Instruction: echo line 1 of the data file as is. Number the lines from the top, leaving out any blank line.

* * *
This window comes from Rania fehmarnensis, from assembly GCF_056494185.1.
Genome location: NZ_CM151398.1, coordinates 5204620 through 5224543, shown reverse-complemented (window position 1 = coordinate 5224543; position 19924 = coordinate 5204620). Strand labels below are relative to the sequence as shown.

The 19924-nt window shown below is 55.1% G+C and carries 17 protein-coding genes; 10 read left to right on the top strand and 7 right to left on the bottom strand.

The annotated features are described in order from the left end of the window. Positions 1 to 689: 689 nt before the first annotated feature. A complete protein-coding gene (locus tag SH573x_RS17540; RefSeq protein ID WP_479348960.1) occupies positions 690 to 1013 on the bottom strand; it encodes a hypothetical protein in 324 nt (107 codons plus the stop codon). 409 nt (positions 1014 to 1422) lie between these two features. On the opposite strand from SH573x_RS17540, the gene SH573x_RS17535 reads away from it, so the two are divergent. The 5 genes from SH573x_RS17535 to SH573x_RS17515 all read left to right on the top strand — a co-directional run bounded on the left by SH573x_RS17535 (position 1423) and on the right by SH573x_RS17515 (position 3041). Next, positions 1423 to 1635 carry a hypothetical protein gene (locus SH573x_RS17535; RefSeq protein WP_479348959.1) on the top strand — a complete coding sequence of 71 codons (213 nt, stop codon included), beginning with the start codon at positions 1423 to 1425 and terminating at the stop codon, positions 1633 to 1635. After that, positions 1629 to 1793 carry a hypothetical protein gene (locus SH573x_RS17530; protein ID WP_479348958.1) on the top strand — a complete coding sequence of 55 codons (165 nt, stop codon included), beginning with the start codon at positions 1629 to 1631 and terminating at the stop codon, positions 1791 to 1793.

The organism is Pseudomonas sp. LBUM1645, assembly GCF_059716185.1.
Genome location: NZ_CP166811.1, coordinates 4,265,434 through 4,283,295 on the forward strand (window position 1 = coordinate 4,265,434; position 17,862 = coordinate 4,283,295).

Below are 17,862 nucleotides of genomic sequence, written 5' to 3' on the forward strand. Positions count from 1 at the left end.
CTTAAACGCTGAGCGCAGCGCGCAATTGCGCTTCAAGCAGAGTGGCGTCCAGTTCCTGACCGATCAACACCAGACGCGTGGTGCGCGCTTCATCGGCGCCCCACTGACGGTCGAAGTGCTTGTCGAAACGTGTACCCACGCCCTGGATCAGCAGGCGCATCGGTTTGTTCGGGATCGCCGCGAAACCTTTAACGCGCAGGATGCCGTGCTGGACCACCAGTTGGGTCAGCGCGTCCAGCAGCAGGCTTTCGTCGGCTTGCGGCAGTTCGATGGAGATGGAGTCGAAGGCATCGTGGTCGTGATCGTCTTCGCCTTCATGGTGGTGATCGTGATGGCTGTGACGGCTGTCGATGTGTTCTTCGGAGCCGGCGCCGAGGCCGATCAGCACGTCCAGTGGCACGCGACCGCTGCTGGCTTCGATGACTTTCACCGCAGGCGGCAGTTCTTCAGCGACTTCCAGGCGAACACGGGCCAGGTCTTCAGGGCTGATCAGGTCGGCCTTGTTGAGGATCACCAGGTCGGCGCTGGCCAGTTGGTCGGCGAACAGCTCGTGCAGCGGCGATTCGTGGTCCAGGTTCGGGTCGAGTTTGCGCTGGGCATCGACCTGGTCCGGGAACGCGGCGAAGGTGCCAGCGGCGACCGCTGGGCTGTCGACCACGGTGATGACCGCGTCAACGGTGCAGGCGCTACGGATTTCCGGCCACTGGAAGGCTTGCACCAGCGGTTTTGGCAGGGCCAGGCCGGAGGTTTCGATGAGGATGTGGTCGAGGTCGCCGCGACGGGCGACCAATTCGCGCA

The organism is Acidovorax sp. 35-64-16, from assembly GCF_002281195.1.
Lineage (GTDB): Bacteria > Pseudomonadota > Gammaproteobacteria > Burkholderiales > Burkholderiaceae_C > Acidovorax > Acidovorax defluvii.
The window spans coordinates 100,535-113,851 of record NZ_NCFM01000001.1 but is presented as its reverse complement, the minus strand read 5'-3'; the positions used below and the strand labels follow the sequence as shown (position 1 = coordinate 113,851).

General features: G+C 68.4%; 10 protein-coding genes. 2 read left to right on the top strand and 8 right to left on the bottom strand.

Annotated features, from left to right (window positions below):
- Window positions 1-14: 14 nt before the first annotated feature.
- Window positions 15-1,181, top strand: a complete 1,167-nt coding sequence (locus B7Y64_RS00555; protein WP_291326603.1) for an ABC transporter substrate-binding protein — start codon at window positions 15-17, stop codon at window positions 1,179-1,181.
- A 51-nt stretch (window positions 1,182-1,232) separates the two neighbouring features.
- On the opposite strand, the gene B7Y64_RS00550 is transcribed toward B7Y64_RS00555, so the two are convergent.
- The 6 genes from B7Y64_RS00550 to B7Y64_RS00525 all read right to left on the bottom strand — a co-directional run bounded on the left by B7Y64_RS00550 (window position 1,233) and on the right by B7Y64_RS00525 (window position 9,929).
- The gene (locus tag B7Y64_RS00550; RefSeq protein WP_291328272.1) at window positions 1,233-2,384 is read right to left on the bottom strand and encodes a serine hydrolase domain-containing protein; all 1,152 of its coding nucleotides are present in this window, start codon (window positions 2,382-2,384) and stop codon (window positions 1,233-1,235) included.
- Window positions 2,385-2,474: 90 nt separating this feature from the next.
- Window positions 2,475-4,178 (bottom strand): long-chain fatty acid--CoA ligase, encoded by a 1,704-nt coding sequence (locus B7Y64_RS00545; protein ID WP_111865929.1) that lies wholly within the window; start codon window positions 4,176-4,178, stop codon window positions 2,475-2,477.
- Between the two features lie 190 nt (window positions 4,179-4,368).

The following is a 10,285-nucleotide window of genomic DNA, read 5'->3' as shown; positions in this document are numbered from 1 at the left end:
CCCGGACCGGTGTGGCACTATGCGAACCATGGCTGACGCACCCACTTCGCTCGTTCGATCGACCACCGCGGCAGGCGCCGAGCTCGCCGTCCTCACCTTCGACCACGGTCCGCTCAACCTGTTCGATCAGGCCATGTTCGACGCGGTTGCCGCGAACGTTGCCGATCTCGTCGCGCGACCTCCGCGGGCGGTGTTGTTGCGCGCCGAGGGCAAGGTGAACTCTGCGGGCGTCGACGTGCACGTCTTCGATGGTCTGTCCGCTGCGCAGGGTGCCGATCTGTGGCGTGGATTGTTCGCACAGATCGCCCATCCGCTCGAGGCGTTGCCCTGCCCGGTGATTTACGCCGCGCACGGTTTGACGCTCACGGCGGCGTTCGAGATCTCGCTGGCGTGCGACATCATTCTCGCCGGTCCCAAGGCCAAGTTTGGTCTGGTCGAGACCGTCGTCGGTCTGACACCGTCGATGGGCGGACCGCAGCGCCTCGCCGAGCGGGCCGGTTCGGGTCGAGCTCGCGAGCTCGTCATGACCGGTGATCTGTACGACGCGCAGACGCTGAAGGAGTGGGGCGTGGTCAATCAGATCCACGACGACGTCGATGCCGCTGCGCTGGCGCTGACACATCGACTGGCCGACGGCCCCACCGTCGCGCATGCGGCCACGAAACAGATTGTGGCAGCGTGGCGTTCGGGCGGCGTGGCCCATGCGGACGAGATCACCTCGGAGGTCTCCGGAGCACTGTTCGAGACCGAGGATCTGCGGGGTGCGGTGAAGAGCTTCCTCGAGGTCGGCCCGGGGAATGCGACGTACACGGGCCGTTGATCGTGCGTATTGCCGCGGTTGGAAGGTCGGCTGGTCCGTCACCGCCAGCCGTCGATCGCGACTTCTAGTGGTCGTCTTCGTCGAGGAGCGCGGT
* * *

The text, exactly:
This window comes from Rania fehmarnensis, from assembly GCF_056494185.1.